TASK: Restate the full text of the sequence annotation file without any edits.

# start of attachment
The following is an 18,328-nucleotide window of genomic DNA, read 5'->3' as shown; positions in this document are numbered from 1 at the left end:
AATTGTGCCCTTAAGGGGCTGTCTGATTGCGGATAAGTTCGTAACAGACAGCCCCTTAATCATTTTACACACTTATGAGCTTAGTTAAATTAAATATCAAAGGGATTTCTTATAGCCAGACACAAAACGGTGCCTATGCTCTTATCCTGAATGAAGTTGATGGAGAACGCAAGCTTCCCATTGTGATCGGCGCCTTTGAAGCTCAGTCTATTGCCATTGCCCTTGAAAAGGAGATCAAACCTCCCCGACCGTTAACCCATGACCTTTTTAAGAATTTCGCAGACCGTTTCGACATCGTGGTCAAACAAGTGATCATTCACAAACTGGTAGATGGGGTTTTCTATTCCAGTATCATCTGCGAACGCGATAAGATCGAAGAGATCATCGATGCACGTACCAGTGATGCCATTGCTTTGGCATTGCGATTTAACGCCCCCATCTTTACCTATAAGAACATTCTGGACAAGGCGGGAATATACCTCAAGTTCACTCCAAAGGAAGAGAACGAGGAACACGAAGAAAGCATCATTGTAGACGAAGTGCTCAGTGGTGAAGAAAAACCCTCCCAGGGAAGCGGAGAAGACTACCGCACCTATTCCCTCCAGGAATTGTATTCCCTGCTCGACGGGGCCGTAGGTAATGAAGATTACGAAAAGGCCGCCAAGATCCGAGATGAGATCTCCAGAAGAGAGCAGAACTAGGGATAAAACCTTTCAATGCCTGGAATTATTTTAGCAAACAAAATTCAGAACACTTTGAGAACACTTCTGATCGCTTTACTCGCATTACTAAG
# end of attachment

The following is an 18,328-nucleotide window of genomic DNA, read 5'->3' as shown; positions in this document are numbered from 1 at the left end:
AATTGTGCCCTTAAGGGGCTGTCTGATTGCGGATAAGTTCGTAACAGACAGCCCCTTAATCATTTTACACACTTATGAGCTTAGTTAAATTAAATATCAAAGGGATTTCTTATAGCCAGACACAAAACGGTGCCTATGCTCTTATCCTGAATGAAGTTGATGGAGAACGCAAGCTTCCCATTGTGATCGGCGCCTTTGAAGCTCAGTCTATTGCCATTGCCCTTGAAAAGGAGATCAAACCTCCCCGACCGTTAACCCATGACCTTTTTAAGAATTTCGCAGACCGTTTCGACATCGTGGTCAAACAAGTGATCATTCACAAACTGGTAGATGGGGTTTTCTATTCCAGTATCATCTGCGAACGCGATAAGATCGAAGAGATCATCGATGCACGTACCAGTGATGCCATTGCTTTGGCATTGCGATTTAACGCCCCCATCTTTACCTATAAGAACATTCTGGACAAGGCGGGAATATACCTCAAGTTCACTCCAAAGGAAGAGAACGAGGAACACGAAGAAAGCATCATTGTAGACGAAGTGCTCAGTGGTGAAGAAAAACCCTCCCAGGGAAGCGGAGAAGACTACCGCACCTATTCCCTCCAGGAATTGTATTCCCTGCTCGACGGGGCCGTAGGTAATGAAGATTACGAAAAGGCCGCCAAGATCCGAGATGAGATCTCCAGAAGAGAGCAGAACTAGGGATAAAACCTTTCAATGCCTGGAATTATTTTAGCAAACAAAATTCAGAACACTTTGAGAACACTTCTGATCGCTTTACTCGCATTACTAAG